It looks like something from outer space, but it’s a wind turbine and it’s revolutionary!
Wind power has been around for centuries, but this is something new. Big wind farms have managed to harness the power of the wind off-shore or on high ground where it’s windy, but what about places where there’s not so much space or wind?
Award-winning British company ‘Quiet Revolution’ have developed a turbine with an upright axis which can be put practically anywhere and is near silent.
Harnessing wind energy in urban areas and tight spaces is a challenge. As wind travels past buildings, it changes speed and is difficult to catch. That’s where this micro turbine is clever. The turbine is small and so catches small wind… But it surprisingly generates a lot of power.
And all that energy can be used on site, so it’s good for the environment and it saves money! Plus, I think it looks like a work of art; I wouldn’t mind one in my back garden!
The sun is another important source of renewable energy. Solar Century is a leading solar energy company. The panels use the sun's rays to generate power. This technology is becoming more efficient as a way of creating energy.
Behind me is the incredible Olympic Park where much of the action will take place during London’s Olympic Games.
This whole park has been designed to be the greenest Olympic Park in the history of the Olympic Games. Protecting and preserving the environment has been a priority during the planning, construction and building stages. The legacy of this ‘environmentally friendly’ park will last for a very long time.
David Stubbs is Head of Environment and Sustainability for LOCOG, the Olympic organisers.
Richard: This is really impressive. What was here before?
David: Polluted rivers, contaminated land, broken-down factories. There were a few small industries here, but largely speaking it was a vast area of emptiness.
Richard: David, give me some examples of why these are the greenest Games ever.
David: We put a lot of attention to the buildings, to the design, to all the materials used in them, to the energy that was used in them, so there's a lot of attention to making sure that we minimise waste upfront and then we recycle and reuse as much as possible. Across the board, I think we've done a lot of different things which add up to a sustainable Games.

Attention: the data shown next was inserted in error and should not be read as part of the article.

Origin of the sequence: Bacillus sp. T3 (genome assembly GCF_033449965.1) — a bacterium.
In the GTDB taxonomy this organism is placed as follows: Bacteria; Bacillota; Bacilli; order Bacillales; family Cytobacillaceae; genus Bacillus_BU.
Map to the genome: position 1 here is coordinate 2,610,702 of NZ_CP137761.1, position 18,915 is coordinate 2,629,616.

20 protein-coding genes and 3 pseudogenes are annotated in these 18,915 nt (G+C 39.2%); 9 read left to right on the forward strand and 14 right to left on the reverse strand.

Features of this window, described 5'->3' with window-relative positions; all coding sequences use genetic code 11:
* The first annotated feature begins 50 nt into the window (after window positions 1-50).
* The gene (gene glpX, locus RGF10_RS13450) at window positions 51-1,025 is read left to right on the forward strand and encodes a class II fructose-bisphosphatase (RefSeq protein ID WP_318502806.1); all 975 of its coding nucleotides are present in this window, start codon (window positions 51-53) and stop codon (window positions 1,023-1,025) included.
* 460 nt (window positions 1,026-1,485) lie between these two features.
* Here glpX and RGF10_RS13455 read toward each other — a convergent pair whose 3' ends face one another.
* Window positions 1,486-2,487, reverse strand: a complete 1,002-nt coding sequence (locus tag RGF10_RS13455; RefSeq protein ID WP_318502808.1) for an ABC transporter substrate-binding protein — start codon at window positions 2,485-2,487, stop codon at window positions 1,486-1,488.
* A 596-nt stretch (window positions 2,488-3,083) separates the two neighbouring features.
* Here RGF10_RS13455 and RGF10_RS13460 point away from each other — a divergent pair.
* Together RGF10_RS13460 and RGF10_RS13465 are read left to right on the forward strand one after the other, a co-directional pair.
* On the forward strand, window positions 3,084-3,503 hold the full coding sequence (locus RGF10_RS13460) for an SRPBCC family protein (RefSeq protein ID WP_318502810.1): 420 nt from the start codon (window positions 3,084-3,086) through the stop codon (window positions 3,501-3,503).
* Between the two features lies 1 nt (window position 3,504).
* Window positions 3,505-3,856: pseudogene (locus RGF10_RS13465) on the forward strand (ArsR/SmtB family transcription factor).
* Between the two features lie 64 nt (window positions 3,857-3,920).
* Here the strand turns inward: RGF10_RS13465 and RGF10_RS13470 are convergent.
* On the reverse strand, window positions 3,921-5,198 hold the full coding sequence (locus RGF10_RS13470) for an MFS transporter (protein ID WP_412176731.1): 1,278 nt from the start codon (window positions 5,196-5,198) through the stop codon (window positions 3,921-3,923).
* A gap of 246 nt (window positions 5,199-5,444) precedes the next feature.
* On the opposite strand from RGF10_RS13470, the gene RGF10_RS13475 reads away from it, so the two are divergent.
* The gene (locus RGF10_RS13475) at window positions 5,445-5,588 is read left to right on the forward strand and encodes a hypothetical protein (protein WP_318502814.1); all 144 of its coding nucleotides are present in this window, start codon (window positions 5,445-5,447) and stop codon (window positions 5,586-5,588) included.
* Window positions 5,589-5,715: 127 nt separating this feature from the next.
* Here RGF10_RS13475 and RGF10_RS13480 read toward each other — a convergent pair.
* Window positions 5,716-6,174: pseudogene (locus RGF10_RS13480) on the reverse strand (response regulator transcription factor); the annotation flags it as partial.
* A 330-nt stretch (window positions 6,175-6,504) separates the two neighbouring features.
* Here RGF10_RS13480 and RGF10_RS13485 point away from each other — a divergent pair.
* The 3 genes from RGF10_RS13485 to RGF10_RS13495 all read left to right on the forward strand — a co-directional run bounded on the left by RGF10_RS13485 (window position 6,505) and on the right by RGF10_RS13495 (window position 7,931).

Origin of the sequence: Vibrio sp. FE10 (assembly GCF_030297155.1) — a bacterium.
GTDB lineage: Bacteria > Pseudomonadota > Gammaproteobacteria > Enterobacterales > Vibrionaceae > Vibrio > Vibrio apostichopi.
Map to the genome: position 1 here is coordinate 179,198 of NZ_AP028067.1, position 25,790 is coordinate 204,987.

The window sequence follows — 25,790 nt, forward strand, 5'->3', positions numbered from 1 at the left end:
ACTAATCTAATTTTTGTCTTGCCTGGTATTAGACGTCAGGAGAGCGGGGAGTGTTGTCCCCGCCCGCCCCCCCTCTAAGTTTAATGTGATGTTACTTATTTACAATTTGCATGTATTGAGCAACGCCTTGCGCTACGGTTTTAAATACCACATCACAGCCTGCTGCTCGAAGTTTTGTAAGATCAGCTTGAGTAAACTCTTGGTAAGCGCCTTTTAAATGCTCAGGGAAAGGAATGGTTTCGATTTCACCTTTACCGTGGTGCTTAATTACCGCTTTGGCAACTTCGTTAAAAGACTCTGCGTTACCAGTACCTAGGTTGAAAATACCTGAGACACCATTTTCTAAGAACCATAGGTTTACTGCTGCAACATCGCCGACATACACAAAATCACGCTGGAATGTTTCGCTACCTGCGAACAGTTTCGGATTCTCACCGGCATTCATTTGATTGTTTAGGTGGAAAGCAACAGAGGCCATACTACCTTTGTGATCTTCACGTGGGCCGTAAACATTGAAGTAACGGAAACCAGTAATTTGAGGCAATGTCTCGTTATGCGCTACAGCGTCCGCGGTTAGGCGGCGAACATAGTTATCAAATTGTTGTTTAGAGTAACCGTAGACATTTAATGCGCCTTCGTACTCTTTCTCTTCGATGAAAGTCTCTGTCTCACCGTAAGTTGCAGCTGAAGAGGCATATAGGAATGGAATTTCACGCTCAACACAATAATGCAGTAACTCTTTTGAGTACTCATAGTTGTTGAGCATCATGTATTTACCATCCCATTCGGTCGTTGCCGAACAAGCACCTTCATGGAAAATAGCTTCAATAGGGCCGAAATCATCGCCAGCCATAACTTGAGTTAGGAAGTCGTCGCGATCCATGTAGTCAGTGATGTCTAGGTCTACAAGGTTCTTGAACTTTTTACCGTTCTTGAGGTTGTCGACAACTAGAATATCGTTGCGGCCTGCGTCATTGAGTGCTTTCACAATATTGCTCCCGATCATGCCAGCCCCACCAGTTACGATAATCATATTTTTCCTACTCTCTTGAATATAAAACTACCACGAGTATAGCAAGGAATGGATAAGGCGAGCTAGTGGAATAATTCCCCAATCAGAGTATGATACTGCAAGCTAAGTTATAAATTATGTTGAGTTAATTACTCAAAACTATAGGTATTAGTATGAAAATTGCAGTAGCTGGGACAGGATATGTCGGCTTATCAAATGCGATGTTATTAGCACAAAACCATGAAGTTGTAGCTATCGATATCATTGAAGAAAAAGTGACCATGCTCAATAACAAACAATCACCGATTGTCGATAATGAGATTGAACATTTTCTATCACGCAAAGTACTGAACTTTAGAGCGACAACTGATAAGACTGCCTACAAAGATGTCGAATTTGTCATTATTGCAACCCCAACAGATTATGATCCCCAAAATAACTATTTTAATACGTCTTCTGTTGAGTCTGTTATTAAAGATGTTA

Let’s find out what the people of London think about the world's greenest Olympics taking place right here, on their doorstep.
Man: I think that it's great that they've really taken into account the local area, the local people, that they've taken into account the environment.
Woman 1: I think the technology they're using here for the green... will be very good for the rest of London and the rest of the country once it's all going.
Woman 2: Well, I think it's a wonderful idea that other countries can take a lesson from and because... when you recycle and repurpose, then the waste, it doesn't become waste, it doesn't become garbage, and it sets an example for the rest of the world.
So the future for Great Britain really is green.
Which of these things appear in the video?
Select True, False, or Not given, based on the information in the video.
Use the vocabulary given to complete the sentences.
The last woman to speak on the video is American. She says "when you recycle and repurpose, then the waste doesn't become garbage". The word 'garbage' is American English - in British English we say 'rubbish'. Another example is 'movie' (American) and 'film' (British). Complete each sentence by writing the British English words which have the same meaning as the American English words (in brackets).
Sadly, my country Malaysia although has all the renewable energy resources to turn the country green, we don't nearly make any significant efforts to turn our country into sustainable. As a peninsular, we are bordered by seas and oceans in all directions except north, covered with hills and mountains and got sunlight throughout the year, yet we have no interest in leveraging these. There are a sprinkle of high-end residentials and office buildings that installed solar panels but I am bound to think that they did that not for sustainability more for economy.
There are not many big things I could do to make my home greener except to avoid single-use plastics, bring my own carrier while shopping, walk to nearby places, mind the electrical appliances, keep the electricity bill low, dry laundry under the sun and other little mundane acts that I think overtime would highly likely accumulate and account for something significant.
What people think of green issues? Nowadays everyone is too preoccupied with making ends meet that whatever else is considered inconsequential as survival is uppermost. Maybe after all these economics upheavals have passed then we'll have more energy t think about future generations welfare as of now our main aim is t get through the day with food on the table and roof over our heads.
This is the way that most speakers of British English would say this. Even when the subject is singular, if it refers to a group of people (e.g. a company, the government, a sports team), people in the UK tend to use the plural form of the verb.
In American English, this would sound quite strange, though. In other words, in American English, the verb should be 'has'.
All the best,
The LearnEnglish Team